But I can tell you the one thing that I know works wonders, but many people and brands get wrong. And I can sum it up in three words. Continue reading

Farewell Activision & LA, hello Ubisoft & SF

I’ve got a new gig! In early April, I will start at Ubisoft as Community Developer for Studio SF, the team behind Rocksmith & Rocksmith 2014.

This is awesome for several reasons. First of all, anybody who knows me knows I define myself with the words “guitars” and “gaming.” I think Rocksmith 2014 is brilliant, it’s a perfect personal fit, and I’m thrilled I get to work with the dev team. Since Los Angeles and I never got along, I can’t wait to get back to the Bay Area; I’ve missed my friends, real sourdough bread, and weather. My friends who work at Ubisoft speak highly of it, and I’m a sucker for a good pun in Latin.

I leave Activision very proud of what I was able to start with One of Swords and I’m extremely grateful for the unusual amount of trust Activision placed in me for the last four years. I’m thrilled that 1oS will continue, particularly [REDACTED DUE TO NON-DISCLOSURE AGREEMENT]. But if you’ll allow a quick look back, here’s two One of Swords features of which I am particularly proud:

Interview: Pitfall! creator David Crane
David Crane is a key reason I am a gamer today. The chance to talk to him on Pitfall!’s 30th anniversary was a personal thrill — he was one of my boyhood heroes.

The Secret Skylanders You’ve Never Seen
This look at handmade prototypes was one of the times I really felt like I got to share inside access. It’s a story that would not have happened through another outlet.

After 215 episodes, the One of Swords Podcast has come to an end, but Kat and I plan to launch a new podcast soon. Follow @DanAndKatTalk on Twitter and we’ll post details when we have something to share. UPDATE: We’re live.

That’s it. Thanks for all the support. I’m coming home.

The Universal Truth of Ellen Page

Twenty-five years ago it was “Be excellent to each other.” Forty-five years ago it was “All you need is love.” Guess it was time for another reminder. Tucked within Ellen Page’s speech was a universal truth:

“You’re here because you’ve adopted as a core motivation the simple fact that this world would be a whole lot better if we just made an effort to be less horrible to one another. If we took just five minutes to recognize each other’s beauty, instead of attacking each other for our differences. That’s not hard. It’s really an easier and better way to live. And ultimately, it saves lives.”

That transcends any discussion of who or how you love. And this is really the core of my entire life philosophy, which I always just summed up as “mutual respect” but I’ve since realized needs to be more active. It’s nice enough to be neutral, but when you can spread positivity, you have more of a chance of making a difference.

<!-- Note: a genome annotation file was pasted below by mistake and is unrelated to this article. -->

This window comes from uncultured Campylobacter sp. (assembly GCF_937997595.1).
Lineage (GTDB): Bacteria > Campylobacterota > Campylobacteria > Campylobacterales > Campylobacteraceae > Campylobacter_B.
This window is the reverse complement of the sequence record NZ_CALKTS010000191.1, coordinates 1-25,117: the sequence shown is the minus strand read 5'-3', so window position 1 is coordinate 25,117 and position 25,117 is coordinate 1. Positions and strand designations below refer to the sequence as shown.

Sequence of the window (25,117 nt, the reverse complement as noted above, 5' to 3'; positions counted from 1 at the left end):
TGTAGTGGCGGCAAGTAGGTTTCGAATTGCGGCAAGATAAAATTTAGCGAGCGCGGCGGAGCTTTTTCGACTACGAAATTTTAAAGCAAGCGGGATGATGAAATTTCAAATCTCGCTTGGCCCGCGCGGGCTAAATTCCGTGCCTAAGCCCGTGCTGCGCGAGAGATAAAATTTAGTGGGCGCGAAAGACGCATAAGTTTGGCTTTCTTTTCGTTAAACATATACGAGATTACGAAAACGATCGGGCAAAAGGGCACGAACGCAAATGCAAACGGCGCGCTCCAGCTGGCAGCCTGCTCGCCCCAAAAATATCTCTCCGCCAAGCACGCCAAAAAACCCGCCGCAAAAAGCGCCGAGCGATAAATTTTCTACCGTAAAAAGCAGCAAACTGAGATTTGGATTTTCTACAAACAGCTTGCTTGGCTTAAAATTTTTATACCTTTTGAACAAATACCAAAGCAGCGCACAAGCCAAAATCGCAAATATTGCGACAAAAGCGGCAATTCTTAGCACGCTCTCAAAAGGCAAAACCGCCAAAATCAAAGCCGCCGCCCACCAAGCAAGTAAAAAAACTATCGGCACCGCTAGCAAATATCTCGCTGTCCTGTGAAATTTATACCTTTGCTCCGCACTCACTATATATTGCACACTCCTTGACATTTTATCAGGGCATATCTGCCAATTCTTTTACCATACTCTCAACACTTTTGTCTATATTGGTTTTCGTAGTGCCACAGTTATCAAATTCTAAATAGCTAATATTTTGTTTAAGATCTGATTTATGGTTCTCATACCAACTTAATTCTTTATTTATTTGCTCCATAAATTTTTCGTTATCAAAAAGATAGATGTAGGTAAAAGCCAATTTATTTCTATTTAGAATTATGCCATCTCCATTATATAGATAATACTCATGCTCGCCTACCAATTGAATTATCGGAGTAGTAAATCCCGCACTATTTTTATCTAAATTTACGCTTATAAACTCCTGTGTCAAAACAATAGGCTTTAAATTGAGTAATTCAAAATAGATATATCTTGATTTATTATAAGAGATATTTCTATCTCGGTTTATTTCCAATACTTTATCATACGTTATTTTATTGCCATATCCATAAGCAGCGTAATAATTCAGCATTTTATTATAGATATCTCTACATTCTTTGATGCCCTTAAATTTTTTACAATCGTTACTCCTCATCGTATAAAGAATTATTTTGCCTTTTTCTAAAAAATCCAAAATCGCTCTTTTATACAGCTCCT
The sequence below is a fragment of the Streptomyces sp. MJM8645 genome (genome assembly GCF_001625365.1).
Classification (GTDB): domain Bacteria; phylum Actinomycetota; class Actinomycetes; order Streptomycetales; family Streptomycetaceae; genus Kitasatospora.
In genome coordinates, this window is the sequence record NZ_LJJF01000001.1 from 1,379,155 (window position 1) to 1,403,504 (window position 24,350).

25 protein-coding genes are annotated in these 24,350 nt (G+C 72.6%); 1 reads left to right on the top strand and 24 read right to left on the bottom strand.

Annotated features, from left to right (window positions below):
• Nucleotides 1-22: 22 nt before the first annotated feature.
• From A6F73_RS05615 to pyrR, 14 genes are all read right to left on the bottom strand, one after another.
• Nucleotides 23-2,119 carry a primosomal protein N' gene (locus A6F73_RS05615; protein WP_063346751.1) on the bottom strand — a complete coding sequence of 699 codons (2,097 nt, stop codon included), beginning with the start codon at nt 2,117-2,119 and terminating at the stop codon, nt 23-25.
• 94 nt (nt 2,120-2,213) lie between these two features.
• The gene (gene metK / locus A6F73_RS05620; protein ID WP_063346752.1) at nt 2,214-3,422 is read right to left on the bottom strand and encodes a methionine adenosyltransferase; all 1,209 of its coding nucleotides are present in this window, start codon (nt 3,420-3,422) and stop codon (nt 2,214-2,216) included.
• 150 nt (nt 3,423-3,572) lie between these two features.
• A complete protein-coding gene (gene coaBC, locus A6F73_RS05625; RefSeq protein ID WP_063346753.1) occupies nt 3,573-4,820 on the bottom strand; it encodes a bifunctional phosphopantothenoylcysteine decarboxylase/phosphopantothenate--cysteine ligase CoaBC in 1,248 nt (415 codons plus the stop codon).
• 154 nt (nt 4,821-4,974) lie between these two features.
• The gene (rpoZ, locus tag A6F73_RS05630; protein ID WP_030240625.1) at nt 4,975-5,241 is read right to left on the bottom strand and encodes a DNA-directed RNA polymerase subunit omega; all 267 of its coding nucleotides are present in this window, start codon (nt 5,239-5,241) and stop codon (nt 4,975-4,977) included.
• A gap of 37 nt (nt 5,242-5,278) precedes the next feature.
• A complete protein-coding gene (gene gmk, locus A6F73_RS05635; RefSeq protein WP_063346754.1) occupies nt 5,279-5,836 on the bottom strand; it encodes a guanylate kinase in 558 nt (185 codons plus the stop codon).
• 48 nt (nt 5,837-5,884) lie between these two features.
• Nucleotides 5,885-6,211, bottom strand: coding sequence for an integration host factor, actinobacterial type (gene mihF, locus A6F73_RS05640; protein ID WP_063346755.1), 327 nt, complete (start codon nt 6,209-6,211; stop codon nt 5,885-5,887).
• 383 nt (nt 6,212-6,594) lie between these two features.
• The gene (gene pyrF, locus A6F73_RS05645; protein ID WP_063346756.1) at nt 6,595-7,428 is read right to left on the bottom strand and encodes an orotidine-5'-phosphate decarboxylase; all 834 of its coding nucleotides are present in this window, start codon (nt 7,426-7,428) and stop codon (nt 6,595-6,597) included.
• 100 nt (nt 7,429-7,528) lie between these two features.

Don’t piss on my leg and tell me it’s raining linguistics

Language is alive. Language evolves. Words gain different contexts, alternate meanings, new layers of subtlety.

But just so we’re clear: “Gay,” when used in a negative judgmental context, is still something to avoid. Saying something undesirable is “gay” still draws on its use as a homophobic slur in modern society.

“But ‘gay’ also means jovial and carefree,” I hear the collegiate-dictionary crowd cry. “This is a word that has already been transformed by its alternate meaning. ‘Faggot’ used to only mean a bundle of sticks, too.”

Yes, true — do the language historians you hang out with on Xbox Live use them in their original, archaic contexts often? When these words are used today, it’s with the modern homosexual connotation, or directly derived from it. These words have gained immense power through this association, which is what makes them so desirable to the powerless. When you hear a kid calling something ‘gay,’ he is almost certainly unaware of the light-hearted definition from the 14th century; when he uses the word ‘faggot,’ he’s clearly — if only from the pejorative force with which he’s saying it — not talking about a bundle of sticks from 1550. He only knows the modern American English definition of “gay” established in the 1910s, still in use in his society — and he was introduced to it as an insult, so he’s using it now as a cruel shorthand.

“But I just use the word ‘gay’ to mean something is stupid or bad,” I hear you reply. “It doesn’t mean I hate gay people.”

Well, maybe “hate” is too strong a word for trickle-down linguistics, but…it’s definitely negative, by your own admission. And there’s an entire group of people who self-identify as gay, and have engaged in decades of social activism as they try to establish tolerance and acceptance for everything related to that word. Now that same word just happens to be your new way to say something is not up to your standards or worthy of your respect. Do you really expect me to believe that you are unaware of the relationship here? How ignorant should I assume you to be?

We can play “what-if,” though. Think of any other word that a social, ethnic, or religious group uses to identify themselves or their culture and consider using it in casual conversation as a word that means “bad.” You can’t even choose your word without knowing its modern context. Now consider how offensive (or, depending on how far your imagination goes for this assignment, potentially life-threatening) it would be to take that word into a room of strangers and say “and by that, I mean worthless.” Hell, if you did it with the name of any given sports team, you’d piss someone off.

I suggest that the best way to say something is stupid or terrible would be to use words like “stupid” or “terrible.” But if you want to use words like “gay,” I accept your choice to do that — but you then accept the responsibility that comes with using it. You are always accountable to those with whom you speak, so don’t expect that using a slur as a casual expression will go unchallenged, and don’t play dumb when you inevitably are called out for it.